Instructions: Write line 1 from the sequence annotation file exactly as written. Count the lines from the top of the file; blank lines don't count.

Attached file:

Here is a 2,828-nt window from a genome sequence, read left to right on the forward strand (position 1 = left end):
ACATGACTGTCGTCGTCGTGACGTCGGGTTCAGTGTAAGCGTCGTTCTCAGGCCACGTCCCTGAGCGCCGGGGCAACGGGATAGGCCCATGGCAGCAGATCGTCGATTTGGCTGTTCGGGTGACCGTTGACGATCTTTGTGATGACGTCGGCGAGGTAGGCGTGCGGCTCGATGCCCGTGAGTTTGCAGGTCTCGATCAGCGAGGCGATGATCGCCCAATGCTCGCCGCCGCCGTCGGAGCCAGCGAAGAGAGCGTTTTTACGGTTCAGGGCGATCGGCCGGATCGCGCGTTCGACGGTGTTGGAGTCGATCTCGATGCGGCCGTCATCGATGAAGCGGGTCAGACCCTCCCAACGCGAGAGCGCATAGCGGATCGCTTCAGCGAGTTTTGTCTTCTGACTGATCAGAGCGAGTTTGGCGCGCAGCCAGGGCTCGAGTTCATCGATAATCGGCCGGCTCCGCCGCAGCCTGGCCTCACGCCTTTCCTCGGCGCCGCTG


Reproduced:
Here is a 2,828-nt window from a genome sequence, read left to right on the forward strand (position 1 = left end):